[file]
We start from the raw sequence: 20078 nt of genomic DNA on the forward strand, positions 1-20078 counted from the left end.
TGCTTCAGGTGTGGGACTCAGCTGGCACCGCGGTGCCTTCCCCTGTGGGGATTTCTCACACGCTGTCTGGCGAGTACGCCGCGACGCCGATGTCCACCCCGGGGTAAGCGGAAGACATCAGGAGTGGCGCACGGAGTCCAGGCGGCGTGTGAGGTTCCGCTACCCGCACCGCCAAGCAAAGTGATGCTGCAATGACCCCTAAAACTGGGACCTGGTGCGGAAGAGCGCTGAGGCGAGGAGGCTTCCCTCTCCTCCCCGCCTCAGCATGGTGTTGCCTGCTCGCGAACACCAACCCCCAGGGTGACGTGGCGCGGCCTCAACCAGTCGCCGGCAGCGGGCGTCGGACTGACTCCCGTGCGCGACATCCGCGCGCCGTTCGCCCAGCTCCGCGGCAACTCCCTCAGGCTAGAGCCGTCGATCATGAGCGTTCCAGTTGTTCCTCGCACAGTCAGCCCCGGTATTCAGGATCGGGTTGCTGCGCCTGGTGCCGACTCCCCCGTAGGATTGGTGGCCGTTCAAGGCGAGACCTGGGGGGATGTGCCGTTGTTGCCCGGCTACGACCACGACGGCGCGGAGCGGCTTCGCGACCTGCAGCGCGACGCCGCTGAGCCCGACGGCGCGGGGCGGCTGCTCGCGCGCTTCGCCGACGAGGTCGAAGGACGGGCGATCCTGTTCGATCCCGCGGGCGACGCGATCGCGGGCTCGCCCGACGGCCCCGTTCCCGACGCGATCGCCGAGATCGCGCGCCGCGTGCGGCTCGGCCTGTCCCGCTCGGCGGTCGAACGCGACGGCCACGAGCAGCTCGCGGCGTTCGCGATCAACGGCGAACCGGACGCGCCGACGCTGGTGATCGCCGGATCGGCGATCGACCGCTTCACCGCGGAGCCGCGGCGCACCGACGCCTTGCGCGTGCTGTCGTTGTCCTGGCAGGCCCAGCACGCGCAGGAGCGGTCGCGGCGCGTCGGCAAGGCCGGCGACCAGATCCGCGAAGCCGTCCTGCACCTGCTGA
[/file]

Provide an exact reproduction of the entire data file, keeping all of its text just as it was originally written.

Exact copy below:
We start from the raw sequence: 20078 nt of genomic DNA on the forward strand, positions 1-20078 counted from the left end.
TGCTTCAGGTGTGGGACTCAGCTGGCACCGCGGTGCCTTCCCCTGTGGGGATTTCTCACACGCTGTCTGGCGAGTACGCCGCGACGCCGATGTCCACCCCGGGGTAAGCGGAAGACATCAGGAGTGGCGCACGGAGTCCAGGCGGCGTGTGAGGTTCCGCTACCCGCACCGCCAAGCAAAGTGATGCTGCAATGACCCCTAAAACTGGGACCTGGTGCGGAAGAGCGCTGAGGCGAGGAGGCTTCCCTCTCCTCCCCGCCTCAGCATGGTGTTGCCTGCTCGCGAACACCAACCCCCAGGGTGACGTGGCGCGGCCTCAACCAGTCGCCGGCAGCGGGCGTCGGACTGACTCCCGTGCGCGACATCCGCGCGCCGTTCGCCCAGCTCCGCGGCAACTCCCTCAGGCTAGAGCCGTCGATCATGAGCGTTCCAGTTGTTCCTCGCACAGTCAGCCCCGGTATTCAGGATCGGGTTGCTGCGCCTGGTGCCGACTCCCCCGTAGGATTGGTGGCCGTTCAAGGCGAGACCTGGGGGGATGTGCCGTTGTTGCCCGGCTACGACCACGACGGCGCGGAGCGGCTTCGCGACCTGCAGCGCGACGCCGCTGAGCCCGACGGCGCGGGGCGGCTGCTCGCGCGCTTCGCCGACGAGGTCGAAGGACGGGCGATCCTGTTCGATCCCGCGGGCGACGCGATCGCGGGCTCGCCCGACGGCCCCGTTCCCGACGCGATCGCCGAGATCGCGCGCCGCGTGCGGCTCGGCCTGTCCCGCTCGGCGGTCGAACGCGACGGCCACGAGCAGCTCGCGGCGTTCGCGATCAACGGCGAACCGGACGCGCCGACGCTGGTGATCGCCGGATCGGCGATCGACCGCTTCACCGCGGAGCCGCGGCGCACCGACGCCTTGCGCGTGCTGTCGTTGTCCTGGCAGGCCCAGCACGCGCAGGAGCGGTCGCGGCGCGTCGGCAAGGCCGGCGACCAGATCCGCGAAGCCGTCCTGCACCTGCTGA